2 tbsp coconut oil

3 green cardamom pods

1 fresh bay leaf

6 fresh curry leaves

2 medium white onions, chopped

2 green chilli, sliced lengthways into 2 pieces, with seeds

½ tsp fresh ginger

½ tsp fresh garlic

Pinch of turmeric powder

Pinch of garam masala

½ tsp red chilli powder

½ tsp red coriander powder

½ tsp red cumin powder

1 tbsp desiccated coconut

½ cup tomatoes, chopped

500g chicken, diced

1 cup coconut milk

1 tbsp tamarind pulp

Pinch of salt

1 whole red chilli

¼ tsp mustard seeds

1 tsp chopped fresh coriander


1. Heat the oil in a heavy-based saucepan over a medium heat. When hot, add the green cardamom, bay leaf and 3 curry leaves. Fry for 30 seconds, then stir in the onion and fresh green chilli, and fry gently for about 10 minutes until softened and lightly golden.

2. Grind the fresh ginger and garlic to a pulp with a pestle and mortar, add to the pan with all the dry spices and desiccated coconut, and fry for 2 minutes.

3. Stir in the chopped tomatoes and simmer for about 10 minutes until rich and reduced.

4. Add the chicken and cook for a further 5 minutes or until just cooked through. Add the coconut milk, tamarind and salt. Check the seasoning.

5. In a separate pan, quickly fry the whole red chilli, mustard seeds and remaining curry leaves in hot oil until sizzling and aromatic, then stir into the finished dish; this is called tempering and really lifts the flavours of the dish.

6. Sprinkle with fresh coriander and serve with steamed brown or white basmati rice or naan bread.

Pow Bao

"We spent a lot of time leaning out of the van," laughs Roy Hennessy, remembering when his food truck, Pow Bao, first opened up in Dublin's Eatyard food market. Roy and his fellow chef Patrick Hegarty would entice people with fortune cookies, and then go about introducing them to bao, a Taiwanese sandwich-like snack that has been building a slow and steady buzz here, but is already huge on the street food scene in cities like LA, London and San Francisco. "We'd make bets with people," says Roy. "We'd say, 'Why don't you order one, eat it, and if you don't like it, you don't have to pay.' We'd always get the money."

So what exactly is a bao? "In Taiwan, they have a name for it that directly translates as 'tiger-biting pig'," explains Roy. "You have soft, fluffy bread that creates a texture in your mouth and then inside you have all these great flavours." The key to a great bao is in the contrast of the warm, steamed pocket giving way to a combination of interesting, surprising flavours - sometimes tangy and spicy, other times charred and crisp.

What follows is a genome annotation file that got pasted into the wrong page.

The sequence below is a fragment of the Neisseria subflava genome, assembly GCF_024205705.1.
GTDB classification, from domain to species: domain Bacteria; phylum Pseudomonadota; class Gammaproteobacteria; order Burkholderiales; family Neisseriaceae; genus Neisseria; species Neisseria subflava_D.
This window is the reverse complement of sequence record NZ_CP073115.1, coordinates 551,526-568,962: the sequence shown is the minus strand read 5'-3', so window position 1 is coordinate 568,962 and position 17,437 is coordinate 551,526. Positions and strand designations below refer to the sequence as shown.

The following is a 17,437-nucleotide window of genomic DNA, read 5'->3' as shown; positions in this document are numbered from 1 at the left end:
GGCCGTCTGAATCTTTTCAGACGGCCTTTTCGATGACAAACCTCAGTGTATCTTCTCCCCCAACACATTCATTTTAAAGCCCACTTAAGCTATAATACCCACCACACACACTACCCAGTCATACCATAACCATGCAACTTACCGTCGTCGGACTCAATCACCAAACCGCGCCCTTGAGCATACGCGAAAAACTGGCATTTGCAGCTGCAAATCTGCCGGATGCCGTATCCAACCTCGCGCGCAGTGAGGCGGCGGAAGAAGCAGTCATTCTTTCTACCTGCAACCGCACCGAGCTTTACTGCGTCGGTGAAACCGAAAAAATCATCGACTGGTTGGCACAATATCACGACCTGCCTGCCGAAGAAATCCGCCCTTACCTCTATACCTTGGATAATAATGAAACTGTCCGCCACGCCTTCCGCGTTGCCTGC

Pow Bao serves up pillowy steamed buns stuffed with a range of tasty fillings, from soy ketchup-marinated pulled belly of pork to panko cod fillet with pickled cucumber. It definitely helps that they're photo-friendly too. "We've got a lot of coverage on Instagram," says Roy.

Each bao draws on a mix of elements familiar to Irish audiences (pulled rotisserie chicken, for example) with a chef's attention to ingredients and detail (burnt pineapple served with sriracha salsa).

Roy is no stranger to trending food ventures. After 10 years working in some of Amsterdam's hottest eateries, including a Michelin-starred restaurant, hip supper club and the city's famous food hall, Foodhallen, he returned to Dublin and teamed up with Eatyard to create the Pow Bao experience.

Serving them up at home is more straightforward than it initially appears. Pre-made baos are available from most Asian supermarkets, as are the bamboo steamers you cook them in, which often just cost a couple of euro. "You could even do a very Bear Grylls version of it," says Roy. "You just need a pot of water, a colander and a lid to steam them. It's that simple. "

Bang Bang Bao

Makes 8


For the peanut sauce:

500ml gluten-free soy sauce

50g sriracha

25ml water

150g peanut butter

500g tikka masala paste

100g mayonnaise

For the filling:

8 bao buns

900g roast or rotisserie chicken, shredded

1 carrot, julienned

200g beansprouts